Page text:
More U.S. Internet users will access the Internet through mobile devices than through PCs or other wireline devices by 2015, according to a report from IT analytics firm International Data Corporation. The company's Worldwide New Media Market Model (NMMM) forecast that as smartphones begin to outsell simpler feature phones, and as media tablet sales explode, the number of mobile Internet users would grow by a compound annual growth rate (CAGR) of 16.6 percent between 2010 and 2015.
The report noted that the impact of smartphone and, especially, media tablet adoption will be so great that the number of users accessing the Internet through PCs will first stagnate and then slowly decline. Western Europe and Japan will not be far behind the United States in following this trend, the report noted.
Worldwide, the total number of Internet user will grow from 2 billion in 2010 to 2.7 billion in 2015, when 40 percent of the world's population will have access to its resources, while global business to consumer (B2C) e-commerce spending will grow from $708 billion in 2010 to $1.2 trillion in 2015 at a CAGR of 12.7 percent, IDC researchers noted.
In addition, the report projected worldwide online advertising would increase from $70 billion in 2010 to $138 billion in 2015, with its share of total advertising across all media growing from 11.9 percent to 17.8 percent. "Forget what we have taken for granted on how consumers use the Internet," said Karsten Weide, research vice president for IDC's media and entertainment division. "Soon, more users will access the Web using mobile devices than using PCs, and it's going to make the Internet a very different place."
Americans are using mobile devices and notebooks to access the mobile Web more than ever before, according to a recent report from the Pew Research Center. Cell phone and wireless laptop Internet use have each grown more prevalent over the last year, the report found, with nearly half of all adults (47 percent) going online with a laptop using a WiFi connection or mobile broadband card.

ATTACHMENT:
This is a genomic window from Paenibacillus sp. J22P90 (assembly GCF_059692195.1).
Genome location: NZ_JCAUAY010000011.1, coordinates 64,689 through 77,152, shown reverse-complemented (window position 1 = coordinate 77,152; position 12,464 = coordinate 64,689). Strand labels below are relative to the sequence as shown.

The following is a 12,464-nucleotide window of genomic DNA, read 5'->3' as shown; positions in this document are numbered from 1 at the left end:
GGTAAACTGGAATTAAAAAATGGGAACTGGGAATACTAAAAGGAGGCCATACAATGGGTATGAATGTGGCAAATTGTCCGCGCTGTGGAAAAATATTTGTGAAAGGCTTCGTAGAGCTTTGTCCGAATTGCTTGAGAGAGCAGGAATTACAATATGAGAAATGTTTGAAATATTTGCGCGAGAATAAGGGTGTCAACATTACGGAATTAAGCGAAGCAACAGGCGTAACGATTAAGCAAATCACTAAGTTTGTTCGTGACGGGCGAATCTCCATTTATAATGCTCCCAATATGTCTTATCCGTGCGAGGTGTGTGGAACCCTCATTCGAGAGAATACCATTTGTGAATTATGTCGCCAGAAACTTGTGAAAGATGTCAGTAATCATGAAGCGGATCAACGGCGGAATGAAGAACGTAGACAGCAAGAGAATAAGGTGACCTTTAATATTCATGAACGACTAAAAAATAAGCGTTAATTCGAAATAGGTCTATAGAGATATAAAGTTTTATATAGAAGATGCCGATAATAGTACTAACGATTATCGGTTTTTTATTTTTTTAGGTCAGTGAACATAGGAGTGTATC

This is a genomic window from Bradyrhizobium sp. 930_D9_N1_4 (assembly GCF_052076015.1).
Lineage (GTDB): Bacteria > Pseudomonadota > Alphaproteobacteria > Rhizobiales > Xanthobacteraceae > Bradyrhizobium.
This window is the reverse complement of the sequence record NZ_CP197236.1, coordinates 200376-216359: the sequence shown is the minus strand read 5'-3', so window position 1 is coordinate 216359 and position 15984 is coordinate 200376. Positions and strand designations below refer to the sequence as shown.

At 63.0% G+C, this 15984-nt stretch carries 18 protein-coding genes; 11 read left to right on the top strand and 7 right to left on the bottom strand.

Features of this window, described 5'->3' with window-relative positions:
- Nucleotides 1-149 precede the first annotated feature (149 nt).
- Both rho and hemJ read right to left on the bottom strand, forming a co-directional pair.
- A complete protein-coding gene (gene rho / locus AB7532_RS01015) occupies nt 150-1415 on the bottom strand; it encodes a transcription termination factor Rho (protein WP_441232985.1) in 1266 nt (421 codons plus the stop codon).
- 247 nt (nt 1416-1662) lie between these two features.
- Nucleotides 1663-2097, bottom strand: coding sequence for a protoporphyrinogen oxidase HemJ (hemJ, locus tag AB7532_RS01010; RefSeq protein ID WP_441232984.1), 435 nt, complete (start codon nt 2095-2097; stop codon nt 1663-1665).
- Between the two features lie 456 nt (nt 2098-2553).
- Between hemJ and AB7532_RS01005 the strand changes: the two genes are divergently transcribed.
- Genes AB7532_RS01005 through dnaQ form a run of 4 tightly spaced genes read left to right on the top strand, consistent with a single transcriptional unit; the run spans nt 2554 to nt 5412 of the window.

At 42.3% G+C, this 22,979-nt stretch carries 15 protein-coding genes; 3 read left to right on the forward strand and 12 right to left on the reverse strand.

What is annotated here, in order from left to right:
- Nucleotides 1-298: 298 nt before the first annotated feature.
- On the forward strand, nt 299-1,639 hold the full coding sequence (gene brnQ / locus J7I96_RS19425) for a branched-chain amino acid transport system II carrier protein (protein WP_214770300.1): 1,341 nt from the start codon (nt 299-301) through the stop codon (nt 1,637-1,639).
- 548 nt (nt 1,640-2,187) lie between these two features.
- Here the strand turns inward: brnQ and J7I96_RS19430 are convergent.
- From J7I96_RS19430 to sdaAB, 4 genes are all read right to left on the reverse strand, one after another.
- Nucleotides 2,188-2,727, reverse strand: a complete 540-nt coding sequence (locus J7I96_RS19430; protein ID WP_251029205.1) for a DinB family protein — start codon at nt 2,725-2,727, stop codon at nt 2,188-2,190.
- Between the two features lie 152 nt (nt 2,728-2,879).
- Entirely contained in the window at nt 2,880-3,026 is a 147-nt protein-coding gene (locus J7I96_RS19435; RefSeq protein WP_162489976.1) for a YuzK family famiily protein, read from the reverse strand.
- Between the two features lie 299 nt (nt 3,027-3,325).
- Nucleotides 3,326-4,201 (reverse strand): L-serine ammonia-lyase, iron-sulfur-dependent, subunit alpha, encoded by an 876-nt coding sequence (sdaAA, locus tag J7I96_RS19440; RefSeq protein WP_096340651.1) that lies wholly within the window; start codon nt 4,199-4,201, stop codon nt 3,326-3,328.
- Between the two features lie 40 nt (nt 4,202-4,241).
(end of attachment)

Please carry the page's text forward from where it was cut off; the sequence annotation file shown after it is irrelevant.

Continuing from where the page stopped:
The report, based on a daily tracking survey on Americans' use of the Internet, also found use of non-voice data applications on cell phones grew dramatically over the last year. Unsurprisingly, the survey found young adults (those ages 18-29) are avid users of mobile data applications; however, the report noted older adults are gaining fast. Cell phone owners ages 30-49 were "significantly more likely" to use their mobile device to send text messages, access the Internet, take pictures, record videos, use email or instant messaging, and play music, according to survey results.
IDC's Worldwide New Media Market Model provides blanket data for consumer Internet metrics for more than 40 countries, the regions and the world, based on one model. Its more than 150,000 data points cover basic socioeconomic data, user numbers, access device numbers, home broadband Internet access penetration, time spent online, online activities, B2B and B2B ecommerce spending, online advertising, and consumer spending on content. The model also breaks out all numbers between the wireline and mobile segments. The New Media Market Model is delivered as a semi-annual Excel database and contains current market-sizing and a five-year forecast.